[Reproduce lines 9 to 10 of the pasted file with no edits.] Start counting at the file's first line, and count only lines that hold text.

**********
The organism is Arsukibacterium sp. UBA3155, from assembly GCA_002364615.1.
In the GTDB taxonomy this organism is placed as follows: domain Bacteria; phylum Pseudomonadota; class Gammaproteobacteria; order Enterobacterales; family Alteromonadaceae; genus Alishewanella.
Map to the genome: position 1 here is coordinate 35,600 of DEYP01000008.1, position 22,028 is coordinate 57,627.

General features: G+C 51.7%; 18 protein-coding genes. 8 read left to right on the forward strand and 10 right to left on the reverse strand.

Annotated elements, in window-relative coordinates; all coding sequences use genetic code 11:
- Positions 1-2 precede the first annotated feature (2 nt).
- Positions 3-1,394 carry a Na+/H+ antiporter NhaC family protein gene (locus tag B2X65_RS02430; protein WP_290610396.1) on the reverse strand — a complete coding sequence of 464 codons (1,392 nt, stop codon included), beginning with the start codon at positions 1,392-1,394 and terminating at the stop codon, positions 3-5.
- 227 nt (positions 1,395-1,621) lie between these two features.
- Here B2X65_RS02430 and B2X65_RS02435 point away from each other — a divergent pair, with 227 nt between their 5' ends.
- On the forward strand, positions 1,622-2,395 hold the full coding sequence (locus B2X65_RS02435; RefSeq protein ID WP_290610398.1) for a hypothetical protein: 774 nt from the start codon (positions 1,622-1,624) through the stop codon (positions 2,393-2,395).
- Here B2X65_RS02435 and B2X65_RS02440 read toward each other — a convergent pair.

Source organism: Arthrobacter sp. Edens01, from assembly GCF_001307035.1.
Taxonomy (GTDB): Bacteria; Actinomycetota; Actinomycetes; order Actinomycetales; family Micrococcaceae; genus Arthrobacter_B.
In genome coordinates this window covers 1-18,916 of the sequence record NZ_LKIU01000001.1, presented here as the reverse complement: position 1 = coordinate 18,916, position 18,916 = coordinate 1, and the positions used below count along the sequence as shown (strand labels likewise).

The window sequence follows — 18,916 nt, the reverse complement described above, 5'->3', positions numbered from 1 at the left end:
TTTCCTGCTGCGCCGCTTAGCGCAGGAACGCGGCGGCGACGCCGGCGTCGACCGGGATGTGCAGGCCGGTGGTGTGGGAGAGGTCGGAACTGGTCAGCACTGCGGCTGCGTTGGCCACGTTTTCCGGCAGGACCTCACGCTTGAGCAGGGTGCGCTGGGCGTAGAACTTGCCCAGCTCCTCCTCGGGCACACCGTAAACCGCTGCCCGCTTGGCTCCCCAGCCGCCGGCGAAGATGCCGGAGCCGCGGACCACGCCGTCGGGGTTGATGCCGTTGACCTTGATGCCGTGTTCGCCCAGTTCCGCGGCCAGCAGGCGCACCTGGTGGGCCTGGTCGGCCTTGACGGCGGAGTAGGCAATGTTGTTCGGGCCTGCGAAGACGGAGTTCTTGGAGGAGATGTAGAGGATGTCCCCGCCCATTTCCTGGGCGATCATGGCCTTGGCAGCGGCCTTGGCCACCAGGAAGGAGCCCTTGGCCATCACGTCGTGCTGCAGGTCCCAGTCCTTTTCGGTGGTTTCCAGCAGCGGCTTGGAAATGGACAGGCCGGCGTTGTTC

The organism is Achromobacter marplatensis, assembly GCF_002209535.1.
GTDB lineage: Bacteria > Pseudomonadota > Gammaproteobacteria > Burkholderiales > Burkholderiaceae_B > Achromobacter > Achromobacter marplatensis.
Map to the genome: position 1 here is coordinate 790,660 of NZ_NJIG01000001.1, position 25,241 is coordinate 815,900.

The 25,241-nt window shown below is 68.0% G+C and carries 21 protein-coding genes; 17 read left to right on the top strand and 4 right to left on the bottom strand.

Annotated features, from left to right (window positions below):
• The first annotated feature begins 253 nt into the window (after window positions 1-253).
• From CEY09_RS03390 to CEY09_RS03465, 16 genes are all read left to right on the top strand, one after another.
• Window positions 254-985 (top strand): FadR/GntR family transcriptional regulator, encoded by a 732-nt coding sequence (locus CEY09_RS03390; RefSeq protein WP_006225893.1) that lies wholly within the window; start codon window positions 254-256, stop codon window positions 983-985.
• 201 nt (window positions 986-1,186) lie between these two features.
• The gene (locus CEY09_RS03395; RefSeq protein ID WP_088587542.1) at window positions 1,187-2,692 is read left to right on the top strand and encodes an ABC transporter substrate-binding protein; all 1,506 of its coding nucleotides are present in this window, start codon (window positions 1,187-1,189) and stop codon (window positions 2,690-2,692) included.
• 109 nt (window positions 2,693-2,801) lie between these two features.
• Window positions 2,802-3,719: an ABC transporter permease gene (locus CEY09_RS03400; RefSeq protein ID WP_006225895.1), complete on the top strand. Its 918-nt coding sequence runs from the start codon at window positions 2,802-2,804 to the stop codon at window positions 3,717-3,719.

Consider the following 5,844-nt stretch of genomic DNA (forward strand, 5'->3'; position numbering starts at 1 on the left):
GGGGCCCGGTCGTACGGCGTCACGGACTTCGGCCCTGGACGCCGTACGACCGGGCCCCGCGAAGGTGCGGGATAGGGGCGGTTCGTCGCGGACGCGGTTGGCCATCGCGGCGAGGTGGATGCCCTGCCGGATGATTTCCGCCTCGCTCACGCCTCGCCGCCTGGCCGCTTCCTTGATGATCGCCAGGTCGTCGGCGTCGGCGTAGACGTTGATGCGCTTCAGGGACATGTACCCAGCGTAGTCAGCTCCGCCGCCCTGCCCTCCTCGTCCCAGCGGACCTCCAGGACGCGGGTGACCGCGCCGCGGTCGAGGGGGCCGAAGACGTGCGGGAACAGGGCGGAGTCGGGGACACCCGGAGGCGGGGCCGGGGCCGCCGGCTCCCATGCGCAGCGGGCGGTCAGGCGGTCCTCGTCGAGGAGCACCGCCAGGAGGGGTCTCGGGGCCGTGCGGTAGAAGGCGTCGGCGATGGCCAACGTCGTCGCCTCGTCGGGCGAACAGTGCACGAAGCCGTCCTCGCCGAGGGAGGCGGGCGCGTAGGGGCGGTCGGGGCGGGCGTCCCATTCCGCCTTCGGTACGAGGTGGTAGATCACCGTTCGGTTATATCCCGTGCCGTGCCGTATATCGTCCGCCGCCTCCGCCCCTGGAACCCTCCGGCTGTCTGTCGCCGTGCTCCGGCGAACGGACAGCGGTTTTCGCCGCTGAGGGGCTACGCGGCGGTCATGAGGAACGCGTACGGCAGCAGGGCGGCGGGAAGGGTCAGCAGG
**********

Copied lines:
- Here B2X65_RS02430 and B2X65_RS02435 point away from each other — a divergent pair, with 227 nt between their 5' ends.
- On the forward strand, positions 1,622-2,395 hold the full coding sequence (locus B2X65_RS02435; RefSeq protein ID WP_290610398.1) for a hypothetical protein: 774 nt from the start codon (positions 1,622-1,624) through the stop codon (positions 2,393-2,395).